Nearly 15 years after the discovery of fast radio bursts (FRBs), the origin of the millisecond-long cosmic explosion in deep space remains a mystery.
That may soon change, thanks to the work of an international team of scientists including UNLV astrophysicist Bing Zhang, who tracked hundreds of outbursts from five different sources and found them at the FRB pole. Clues that may shed light on its origin have been found in the pattern of chemistry.The team’s findings were published in the March 17 issue of the journal science.
FRBs generate electromagnetic radio waves, which are essentially oscillations of electric and magnetic fields in space and time. The direction of the oscillating electric field is described as the polarization direction. By analyzing the polarization frequencies of FRBs observed from various sources, the scientists revealed similarities in repeating FRBs that point to complex environments near the source of the burst.
“This is an important step in understanding the physical origin of FRBs,” said Zhang, UNLV Distinguished Professor of Astrophysics, who co-authored the paper and contributed to a theoretical explanation of the phenomenon.
To link these outbursts, an international team of researchers led by Yi Feng and Li Di of the National Astronomical Observatory of the Chinese Academy of Sciences analyzed the polarization properties of five repeating FRB sources using a huge five-hundred-meter aperture Spherical Radio Telescope (FAST) and Robert C. . Byrd Green Bank Telescope (GBT). Since FRBs were first discovered in 2007, astronomers around the world have turned to powerful radio telescopes like FAST and GBT to track the bursts and find clues about where they came from and how they were created.
Although still considered mysterious, it is widely believed that the source of most FRBs is magnetars, extremely dense city-sized neutron stars with the strongest magnetic fields in the universe. They usually have nearly 100% polarization. In contrast, in many astrophysical sources involving hot random plasmas, such as the Sun and other stars, the observed emission is unpolarized because the oscillating electric fields have random directions.
This is where the work of cosmic detectives begins.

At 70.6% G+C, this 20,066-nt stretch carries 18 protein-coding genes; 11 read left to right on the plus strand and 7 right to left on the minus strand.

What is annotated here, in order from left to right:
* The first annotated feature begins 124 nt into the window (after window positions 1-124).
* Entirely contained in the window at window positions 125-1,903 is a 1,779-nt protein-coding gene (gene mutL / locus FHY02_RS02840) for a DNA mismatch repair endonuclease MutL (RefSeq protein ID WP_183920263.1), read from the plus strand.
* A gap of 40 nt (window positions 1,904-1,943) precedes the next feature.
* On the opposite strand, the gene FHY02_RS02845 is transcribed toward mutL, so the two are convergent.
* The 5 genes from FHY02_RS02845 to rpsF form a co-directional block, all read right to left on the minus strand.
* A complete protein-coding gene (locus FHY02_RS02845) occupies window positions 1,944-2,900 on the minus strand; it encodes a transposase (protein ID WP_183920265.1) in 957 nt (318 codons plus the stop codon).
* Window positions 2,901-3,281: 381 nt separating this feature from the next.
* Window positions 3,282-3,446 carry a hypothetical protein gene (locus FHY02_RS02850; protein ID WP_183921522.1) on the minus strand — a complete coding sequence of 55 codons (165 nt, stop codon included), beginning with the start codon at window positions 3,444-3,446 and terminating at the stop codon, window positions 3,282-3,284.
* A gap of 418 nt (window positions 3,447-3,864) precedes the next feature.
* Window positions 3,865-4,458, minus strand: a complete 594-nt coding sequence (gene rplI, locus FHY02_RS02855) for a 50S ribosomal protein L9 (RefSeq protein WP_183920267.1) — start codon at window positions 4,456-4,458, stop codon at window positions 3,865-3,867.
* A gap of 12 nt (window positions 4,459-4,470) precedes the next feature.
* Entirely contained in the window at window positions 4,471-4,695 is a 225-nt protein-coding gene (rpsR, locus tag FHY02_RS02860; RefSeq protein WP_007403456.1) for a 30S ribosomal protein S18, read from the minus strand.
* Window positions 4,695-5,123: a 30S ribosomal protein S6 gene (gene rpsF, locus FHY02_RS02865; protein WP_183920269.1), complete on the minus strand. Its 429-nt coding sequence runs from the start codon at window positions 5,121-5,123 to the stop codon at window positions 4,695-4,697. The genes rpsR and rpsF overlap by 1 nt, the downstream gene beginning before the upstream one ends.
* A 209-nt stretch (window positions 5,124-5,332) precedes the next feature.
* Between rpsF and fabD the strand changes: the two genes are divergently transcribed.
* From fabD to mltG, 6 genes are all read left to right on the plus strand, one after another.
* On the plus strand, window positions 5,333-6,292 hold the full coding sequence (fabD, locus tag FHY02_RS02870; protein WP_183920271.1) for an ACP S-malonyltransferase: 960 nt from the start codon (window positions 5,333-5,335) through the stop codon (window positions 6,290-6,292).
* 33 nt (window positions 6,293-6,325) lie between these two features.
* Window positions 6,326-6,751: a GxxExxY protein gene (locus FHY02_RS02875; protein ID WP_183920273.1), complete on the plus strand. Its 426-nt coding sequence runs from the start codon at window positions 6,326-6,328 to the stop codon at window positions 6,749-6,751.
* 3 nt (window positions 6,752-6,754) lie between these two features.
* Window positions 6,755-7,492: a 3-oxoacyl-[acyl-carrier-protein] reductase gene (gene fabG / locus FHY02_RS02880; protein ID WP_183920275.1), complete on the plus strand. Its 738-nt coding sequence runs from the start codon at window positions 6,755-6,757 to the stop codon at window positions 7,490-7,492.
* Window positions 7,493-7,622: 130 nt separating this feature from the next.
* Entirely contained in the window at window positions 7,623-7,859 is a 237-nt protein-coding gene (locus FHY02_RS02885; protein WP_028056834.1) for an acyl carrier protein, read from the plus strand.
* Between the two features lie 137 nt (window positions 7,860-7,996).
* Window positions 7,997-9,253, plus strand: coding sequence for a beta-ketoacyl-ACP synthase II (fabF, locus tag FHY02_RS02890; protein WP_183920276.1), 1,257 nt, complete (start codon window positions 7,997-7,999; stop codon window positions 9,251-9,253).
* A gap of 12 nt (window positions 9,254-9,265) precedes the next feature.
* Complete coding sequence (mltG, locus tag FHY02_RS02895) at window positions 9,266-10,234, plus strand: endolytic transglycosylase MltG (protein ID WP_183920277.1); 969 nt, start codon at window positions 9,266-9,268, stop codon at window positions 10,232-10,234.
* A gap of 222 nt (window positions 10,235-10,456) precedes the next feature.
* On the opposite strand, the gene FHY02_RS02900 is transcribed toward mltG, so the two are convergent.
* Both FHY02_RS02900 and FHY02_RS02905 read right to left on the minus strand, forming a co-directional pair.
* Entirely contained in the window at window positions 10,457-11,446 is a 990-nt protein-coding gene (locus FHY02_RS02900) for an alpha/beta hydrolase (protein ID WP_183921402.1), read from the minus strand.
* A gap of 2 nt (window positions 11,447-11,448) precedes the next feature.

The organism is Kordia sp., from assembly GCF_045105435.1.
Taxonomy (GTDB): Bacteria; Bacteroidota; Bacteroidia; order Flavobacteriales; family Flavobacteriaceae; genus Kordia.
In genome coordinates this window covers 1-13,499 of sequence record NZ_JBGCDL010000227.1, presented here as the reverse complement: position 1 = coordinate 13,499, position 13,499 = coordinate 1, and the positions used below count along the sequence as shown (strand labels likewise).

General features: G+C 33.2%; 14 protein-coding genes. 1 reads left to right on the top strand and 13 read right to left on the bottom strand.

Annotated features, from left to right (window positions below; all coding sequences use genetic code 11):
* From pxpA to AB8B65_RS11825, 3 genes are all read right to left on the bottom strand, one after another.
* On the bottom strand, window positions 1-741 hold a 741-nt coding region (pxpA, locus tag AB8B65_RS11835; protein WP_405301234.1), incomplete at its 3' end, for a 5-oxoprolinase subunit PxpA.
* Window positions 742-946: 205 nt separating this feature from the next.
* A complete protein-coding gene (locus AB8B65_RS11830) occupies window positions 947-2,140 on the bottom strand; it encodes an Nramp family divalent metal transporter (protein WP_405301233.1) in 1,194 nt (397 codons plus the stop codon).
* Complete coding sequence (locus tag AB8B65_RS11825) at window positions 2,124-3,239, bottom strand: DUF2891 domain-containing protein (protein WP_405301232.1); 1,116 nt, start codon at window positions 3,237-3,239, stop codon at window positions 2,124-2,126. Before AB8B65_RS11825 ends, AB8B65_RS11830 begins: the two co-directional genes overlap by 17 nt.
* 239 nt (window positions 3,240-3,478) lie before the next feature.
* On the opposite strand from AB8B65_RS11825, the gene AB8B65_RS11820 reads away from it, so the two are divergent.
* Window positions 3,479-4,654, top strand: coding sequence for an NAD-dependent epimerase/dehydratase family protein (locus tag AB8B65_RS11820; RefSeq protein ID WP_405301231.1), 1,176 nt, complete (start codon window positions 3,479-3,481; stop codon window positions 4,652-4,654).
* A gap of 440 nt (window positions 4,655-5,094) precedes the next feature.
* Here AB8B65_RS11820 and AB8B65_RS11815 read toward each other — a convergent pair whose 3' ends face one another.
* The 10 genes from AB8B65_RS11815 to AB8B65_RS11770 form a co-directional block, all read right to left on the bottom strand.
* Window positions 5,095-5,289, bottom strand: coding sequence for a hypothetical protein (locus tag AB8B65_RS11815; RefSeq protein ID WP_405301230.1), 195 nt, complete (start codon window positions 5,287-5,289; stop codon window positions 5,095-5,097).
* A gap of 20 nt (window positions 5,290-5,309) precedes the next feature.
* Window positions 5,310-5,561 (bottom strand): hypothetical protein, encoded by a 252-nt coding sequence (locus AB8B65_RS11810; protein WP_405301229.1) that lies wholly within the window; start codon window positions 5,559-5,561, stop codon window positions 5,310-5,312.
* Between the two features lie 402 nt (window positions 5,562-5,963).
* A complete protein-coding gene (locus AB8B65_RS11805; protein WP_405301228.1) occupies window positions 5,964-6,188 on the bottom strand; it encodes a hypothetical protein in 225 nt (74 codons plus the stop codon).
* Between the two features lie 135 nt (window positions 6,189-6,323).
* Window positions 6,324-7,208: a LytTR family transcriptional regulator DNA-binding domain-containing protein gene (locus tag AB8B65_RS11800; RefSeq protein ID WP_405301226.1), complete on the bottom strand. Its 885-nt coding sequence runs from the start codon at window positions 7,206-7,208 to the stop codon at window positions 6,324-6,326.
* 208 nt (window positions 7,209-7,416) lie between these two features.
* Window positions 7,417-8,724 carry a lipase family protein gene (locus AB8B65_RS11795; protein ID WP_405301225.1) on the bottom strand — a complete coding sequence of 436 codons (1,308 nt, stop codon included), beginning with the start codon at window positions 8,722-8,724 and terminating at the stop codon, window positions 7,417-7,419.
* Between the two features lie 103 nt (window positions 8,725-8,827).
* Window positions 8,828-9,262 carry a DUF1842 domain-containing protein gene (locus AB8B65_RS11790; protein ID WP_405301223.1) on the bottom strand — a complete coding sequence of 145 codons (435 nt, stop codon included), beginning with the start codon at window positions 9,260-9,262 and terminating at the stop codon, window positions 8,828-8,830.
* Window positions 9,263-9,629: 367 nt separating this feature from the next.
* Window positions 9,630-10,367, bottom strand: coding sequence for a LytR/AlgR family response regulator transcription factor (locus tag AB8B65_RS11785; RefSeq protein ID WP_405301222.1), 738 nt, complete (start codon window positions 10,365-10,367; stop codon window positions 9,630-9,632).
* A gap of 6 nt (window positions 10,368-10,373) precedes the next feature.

In a study the team originally published last year nature, FAST detected 1,652 pulses from the active repeater FRB 121102. Even though the bursts from the source were found to be highly polarized with other telescopes using higher frequencies — consistent with magnetars — none of the bursts detected with FAST in its frequency band were polarized, despite FAST being the world’s largest single-disk radio telescope.
“We are very confused by the lack of polarization,” said Feng, lead author of the new release science Paper. “Later, when we systematically studied other repeating FRBs with other telescopes in different frequency bands — especially those above FAST, a unified picture emerged.”
According to Zhang, the unifying picture is that each repeating FRB source is surrounded by a highly magnetized dense plasma. Such plasmas produce different rotations of polarization angles as a function of frequency, and the received radio waves come from multiple paths due to the scattering of the waves by the plasma.
When the team considered only one tunable parameter, Zhang said, multiple observations revealed the frequency evolution of the system, the depolarization toward lower frequencies.
“Such a simple explanation, with only one free parameter, may represent an important step in the physical understanding of the origin of repeating FRBs,” he said.
Li Di, corresponding author of the study, agrees that the analysis could represent one corner of the FRB cosmic puzzle. “Extremely active FRBs, for example, may be a distinct group,” he said. “Alternatively, we’re starting to see an evolutionary trend toward FRBs, where more active sources in more complex environments are younger blasts.”
The study, “Frequency-dependent polarization of repeating fast radio bursts – implications for their origin,” was published March 17 in the journal science. It includes 25 co-authors from 11 institutions and is part of a long-term collaboration between institutions. In addition to UNLV and NAOC, partner institutions include Yunnan University, Princeton University, Western Sydney University, Peking University and the Green Bank Observatory.